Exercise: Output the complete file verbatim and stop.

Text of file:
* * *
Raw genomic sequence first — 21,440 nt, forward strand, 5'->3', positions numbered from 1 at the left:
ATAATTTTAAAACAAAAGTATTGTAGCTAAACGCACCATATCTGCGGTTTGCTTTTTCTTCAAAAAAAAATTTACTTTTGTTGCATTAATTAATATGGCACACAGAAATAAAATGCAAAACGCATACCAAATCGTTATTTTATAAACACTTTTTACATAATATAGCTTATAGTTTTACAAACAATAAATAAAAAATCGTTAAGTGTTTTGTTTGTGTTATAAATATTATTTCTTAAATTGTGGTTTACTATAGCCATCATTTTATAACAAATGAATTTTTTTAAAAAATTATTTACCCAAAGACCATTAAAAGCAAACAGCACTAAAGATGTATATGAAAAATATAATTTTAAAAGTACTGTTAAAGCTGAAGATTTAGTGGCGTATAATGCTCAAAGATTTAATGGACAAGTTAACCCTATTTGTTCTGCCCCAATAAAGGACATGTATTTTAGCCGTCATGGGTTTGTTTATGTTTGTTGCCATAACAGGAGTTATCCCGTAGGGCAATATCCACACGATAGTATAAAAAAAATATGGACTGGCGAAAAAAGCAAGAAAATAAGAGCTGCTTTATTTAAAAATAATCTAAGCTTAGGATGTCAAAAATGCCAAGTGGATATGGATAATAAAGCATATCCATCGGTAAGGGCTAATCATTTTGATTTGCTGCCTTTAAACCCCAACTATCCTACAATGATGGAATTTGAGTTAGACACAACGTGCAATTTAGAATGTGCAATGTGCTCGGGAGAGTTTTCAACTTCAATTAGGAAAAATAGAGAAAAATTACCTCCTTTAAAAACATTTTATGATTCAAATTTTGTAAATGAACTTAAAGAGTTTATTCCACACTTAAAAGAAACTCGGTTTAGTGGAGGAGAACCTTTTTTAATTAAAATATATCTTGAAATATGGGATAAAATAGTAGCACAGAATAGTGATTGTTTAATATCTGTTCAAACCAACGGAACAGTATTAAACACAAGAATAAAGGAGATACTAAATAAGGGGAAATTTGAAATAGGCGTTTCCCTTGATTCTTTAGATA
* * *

Raw genomic sequence first — 21,440 nt, forward strand, 5'->3', positions numbered from 1 at the left:
ATAATTTTAAAACAAAAGTATTGTAGCTAAACGCACCATATCTGCGGTTTGCTTTTTCTTCAAAAAAAAATTTACTTTTGTTGCATTAATTAATATGGCACACAGAAATAAAATGCAAAACGCATACCAAATCGTTATTTTATAAACACTTTTTACATAATATAGCTTATAGTTTTACAAACAATAAATAAAAAATCGTTAAGTGTTTTGTTTGTGTTATAAATATTATTTCTTAAATTGTGGTTTACTATAGCCATCATTTTATAACAAATGAATTTTTTTAAAAAATTATTTACCCAAAGACCATTAAAAGCAAACAGCACTAAAGATGTATATGAAAAATATAATTTTAAAAGTACTGTTAAAGCTGAAGATTTAGTGGCGTATAATGCTCAAAGATTTAATGGACAAGTTAACCCTATTTGTTCTGCCCCAATAAAGGACATGTATTTTAGCCGTCATGGGTTTGTTTATGTTTGTTGCCATAACAGGAGTTATCCCGTAGGGCAATATCCACACGATAGTATAAAAAAAATATGGACTGGCGAAAAAAGCAAGAAAATAAGAGCTGCTTTATTTAAAAATAATCTAAGCTTAGGATGTCAAAAATGCCAAGTGGATATGGATAATAAAGCATATCCATCGGTAAGGGCTAATCATTTTGATTTGCTGCCTTTAAACCCCAACTATCCTACAATGATGGAATTTGAGTTAGACACAACGTGCAATTTAGAATGTGCAATGTGCTCGGGAGAGTTTTCAACTTCAATTAGGAAAAATAGAGAAAAATTACCTCCTTTAAAAACATTTTATGATTCAAATTTTGTAAATGAACTTAAAGAGTTTATTCCACACTTAAAAGAAACTCGGTTTAGTGGAGGAGAACCTTTTTTAATTAAAATATATCTTGAAATATGGGATAAAATAGTAGCACAGAATAGTGATTGTTTAATATCTGTTCAAACCAACGGAACAGTATTAAACACAAGAATAAAGGAGATACTAAATAAGGGGAAATTTGAAATAGGCGTTTCCCTTGATTCTTTAGATA